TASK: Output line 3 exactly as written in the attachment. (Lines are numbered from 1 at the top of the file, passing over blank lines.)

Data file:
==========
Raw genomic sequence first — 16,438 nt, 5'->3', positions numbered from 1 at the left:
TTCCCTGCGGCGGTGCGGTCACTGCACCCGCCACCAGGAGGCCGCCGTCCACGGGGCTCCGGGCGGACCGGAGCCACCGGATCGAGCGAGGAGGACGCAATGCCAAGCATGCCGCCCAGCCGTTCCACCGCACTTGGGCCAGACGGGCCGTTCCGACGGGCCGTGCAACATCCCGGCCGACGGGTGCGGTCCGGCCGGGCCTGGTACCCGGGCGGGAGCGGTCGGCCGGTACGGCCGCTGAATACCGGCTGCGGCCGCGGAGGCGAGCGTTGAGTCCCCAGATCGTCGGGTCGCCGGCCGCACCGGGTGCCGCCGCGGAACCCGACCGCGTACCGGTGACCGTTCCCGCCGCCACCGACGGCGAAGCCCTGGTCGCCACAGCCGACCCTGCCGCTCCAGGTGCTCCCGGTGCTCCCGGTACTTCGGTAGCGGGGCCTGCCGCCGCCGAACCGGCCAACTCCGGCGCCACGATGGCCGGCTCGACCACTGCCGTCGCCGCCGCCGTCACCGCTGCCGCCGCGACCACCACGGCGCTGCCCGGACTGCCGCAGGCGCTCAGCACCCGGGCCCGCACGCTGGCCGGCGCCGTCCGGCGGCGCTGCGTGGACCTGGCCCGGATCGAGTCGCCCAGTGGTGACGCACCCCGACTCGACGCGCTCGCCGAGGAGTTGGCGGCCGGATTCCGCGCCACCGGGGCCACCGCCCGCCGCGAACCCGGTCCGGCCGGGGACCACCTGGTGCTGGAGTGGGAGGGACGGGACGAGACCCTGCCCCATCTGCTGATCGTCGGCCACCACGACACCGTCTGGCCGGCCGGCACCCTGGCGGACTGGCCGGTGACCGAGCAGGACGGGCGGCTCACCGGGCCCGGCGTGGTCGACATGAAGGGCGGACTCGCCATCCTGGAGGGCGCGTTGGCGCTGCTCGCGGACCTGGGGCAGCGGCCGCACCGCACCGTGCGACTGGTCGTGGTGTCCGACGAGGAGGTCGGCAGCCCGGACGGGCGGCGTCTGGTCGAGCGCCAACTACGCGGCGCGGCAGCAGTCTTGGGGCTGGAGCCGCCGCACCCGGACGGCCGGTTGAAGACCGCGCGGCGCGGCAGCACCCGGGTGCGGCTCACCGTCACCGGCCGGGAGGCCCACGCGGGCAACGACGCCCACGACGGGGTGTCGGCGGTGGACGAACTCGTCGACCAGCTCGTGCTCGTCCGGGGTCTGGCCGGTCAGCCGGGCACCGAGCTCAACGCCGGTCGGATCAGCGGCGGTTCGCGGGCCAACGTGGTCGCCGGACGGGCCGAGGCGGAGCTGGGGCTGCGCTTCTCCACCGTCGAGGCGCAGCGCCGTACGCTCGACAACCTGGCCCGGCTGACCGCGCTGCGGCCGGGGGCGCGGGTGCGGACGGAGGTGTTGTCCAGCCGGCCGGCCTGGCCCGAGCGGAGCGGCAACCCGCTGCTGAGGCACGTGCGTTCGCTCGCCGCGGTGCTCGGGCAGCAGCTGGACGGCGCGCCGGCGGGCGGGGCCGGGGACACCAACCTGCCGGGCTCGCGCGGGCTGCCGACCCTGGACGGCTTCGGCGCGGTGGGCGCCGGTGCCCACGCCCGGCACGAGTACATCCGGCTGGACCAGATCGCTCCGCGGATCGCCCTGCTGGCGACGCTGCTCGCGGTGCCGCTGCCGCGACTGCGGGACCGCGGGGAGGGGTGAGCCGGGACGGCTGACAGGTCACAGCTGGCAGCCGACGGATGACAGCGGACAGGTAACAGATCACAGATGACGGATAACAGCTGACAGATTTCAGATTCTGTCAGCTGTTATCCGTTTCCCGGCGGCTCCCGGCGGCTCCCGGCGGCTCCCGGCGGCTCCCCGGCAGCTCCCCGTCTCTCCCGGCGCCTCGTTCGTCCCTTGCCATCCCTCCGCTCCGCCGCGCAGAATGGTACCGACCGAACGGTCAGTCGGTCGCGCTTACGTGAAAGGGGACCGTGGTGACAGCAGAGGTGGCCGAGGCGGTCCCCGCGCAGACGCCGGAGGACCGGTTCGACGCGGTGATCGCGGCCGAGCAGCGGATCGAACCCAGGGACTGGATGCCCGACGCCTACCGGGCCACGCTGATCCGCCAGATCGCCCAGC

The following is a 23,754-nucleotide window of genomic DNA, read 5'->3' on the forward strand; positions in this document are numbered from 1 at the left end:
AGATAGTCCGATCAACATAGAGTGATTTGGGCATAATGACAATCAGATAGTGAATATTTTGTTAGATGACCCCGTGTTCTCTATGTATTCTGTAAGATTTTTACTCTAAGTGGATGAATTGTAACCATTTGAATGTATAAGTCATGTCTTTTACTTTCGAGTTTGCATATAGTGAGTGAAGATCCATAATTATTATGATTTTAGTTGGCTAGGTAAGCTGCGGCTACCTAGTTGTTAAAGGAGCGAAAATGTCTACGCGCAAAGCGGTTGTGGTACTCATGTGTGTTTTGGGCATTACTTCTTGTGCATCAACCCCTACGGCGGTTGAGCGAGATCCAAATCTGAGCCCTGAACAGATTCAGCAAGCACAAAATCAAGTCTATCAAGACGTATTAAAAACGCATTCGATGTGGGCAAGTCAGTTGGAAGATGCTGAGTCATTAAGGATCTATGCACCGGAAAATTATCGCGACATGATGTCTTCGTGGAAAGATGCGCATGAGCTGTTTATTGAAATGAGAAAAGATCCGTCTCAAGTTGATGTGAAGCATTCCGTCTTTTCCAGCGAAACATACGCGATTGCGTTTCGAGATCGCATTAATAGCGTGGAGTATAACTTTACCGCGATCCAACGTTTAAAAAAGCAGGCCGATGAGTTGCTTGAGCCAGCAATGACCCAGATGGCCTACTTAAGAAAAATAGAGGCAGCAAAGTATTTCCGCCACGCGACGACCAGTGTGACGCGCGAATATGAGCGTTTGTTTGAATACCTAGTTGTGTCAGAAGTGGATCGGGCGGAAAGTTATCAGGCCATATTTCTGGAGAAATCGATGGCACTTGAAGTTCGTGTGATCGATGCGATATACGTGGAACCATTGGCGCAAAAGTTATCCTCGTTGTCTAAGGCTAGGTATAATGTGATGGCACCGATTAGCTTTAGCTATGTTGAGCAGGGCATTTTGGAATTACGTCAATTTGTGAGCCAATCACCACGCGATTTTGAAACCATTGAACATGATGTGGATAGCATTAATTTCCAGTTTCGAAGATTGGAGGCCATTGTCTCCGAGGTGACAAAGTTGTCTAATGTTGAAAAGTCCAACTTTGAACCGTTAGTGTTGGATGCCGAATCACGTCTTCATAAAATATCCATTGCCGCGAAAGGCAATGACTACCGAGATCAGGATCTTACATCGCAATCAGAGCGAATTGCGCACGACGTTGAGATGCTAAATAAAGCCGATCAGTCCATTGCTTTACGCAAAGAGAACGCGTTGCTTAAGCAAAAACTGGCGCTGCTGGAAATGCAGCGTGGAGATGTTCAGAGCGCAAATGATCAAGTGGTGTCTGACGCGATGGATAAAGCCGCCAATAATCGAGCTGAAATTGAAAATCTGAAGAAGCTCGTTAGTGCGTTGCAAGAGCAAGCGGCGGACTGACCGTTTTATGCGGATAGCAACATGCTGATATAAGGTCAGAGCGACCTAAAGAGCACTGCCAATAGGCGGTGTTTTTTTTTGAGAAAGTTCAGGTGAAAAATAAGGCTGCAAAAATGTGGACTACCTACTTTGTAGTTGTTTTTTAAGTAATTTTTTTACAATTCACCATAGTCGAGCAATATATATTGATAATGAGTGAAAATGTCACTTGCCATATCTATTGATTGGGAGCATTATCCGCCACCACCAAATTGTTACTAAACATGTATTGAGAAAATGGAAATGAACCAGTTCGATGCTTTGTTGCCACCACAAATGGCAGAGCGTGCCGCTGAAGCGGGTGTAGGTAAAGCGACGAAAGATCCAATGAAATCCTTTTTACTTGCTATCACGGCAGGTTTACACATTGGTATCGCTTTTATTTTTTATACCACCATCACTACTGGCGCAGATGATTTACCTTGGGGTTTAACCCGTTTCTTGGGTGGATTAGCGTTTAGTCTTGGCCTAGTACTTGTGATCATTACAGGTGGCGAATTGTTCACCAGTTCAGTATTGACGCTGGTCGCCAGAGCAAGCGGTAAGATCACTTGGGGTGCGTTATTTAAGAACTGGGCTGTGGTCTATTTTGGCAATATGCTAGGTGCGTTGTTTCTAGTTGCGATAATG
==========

The following is a 23,754-nucleotide window of genomic DNA, read 5'->3' on the forward strand; positions in this document are numbered from 1 at the left end: